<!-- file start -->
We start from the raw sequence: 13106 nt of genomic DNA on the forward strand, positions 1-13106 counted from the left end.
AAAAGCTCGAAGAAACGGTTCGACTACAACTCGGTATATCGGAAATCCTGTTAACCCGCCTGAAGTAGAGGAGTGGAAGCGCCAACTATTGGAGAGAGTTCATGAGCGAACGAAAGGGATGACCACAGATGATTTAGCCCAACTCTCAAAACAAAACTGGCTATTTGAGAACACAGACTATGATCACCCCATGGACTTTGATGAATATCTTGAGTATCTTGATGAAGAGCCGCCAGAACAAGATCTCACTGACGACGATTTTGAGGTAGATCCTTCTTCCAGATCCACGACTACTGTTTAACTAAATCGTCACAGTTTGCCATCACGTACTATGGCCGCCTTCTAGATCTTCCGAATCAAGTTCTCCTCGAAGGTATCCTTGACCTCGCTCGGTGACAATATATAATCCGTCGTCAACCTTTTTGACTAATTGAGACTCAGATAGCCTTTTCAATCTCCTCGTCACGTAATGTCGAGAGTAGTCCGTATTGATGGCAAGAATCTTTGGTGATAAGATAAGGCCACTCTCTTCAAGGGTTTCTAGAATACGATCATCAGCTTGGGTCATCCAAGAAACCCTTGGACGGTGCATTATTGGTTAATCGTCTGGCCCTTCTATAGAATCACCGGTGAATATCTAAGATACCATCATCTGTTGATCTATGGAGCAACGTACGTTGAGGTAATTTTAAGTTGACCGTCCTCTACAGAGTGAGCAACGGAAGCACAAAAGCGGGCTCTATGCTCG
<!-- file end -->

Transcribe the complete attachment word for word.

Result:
We start from the raw sequence: 13106 nt of genomic DNA on the forward strand, positions 1-13106 counted from the left end.
AAAAGCTCGAAGAAACGGTTCGACTACAACTCGGTATATCGGAAATCCTGTTAACCCGCCTGAAGTAGAGGAGTGGAAGCGCCAACTATTGGAGAGAGTTCATGAGCGAACGAAAGGGATGACCACAGATGATTTAGCCCAACTCTCAAAACAAAACTGGCTATTTGAGAACACAGACTATGATCACCCCATGGACTTTGATGAATATCTTGAGTATCTTGATGAAGAGCCGCCAGAACAAGATCTCACTGACGACGATTTTGAGGTAGATCCTTCTTCCAGATCCACGACTACTGTTTAACTAAATCGTCACAGTTTGCCATCACGTACTATGGCCGCCTTCTAGATCTTCCGAATCAAGTTCTCCTCGAAGGTATCCTTGACCTCGCTCGGTGACAATATATAATCCGTCGTCAACCTTTTTGACTAATTGAGACTCAGATAGCCTTTTCAATCTCCTCGTCACGTAATGTCGAGAGTAGTCCGTATTGATGGCAAGAATCTTTGGTGATAAGATAAGGCCACTCTCTTCAAGGGTTTCTAGAATACGATCATCAGCTTGGGTCATCCAAGAAACCCTTGGACGGTGCATTATTGGTTAATCGTCTGGCCCTTCTATAGAATCACCGGTGAATATCTAAGATACCATCATCTGTTGATCTATGGAGCAACGTACGTTGAGGTAATTTTAAGTTGACCGTCCTCTACAGAGTGAGCAACGGAAGCACAAAAGCGGGCTCTATGCTCG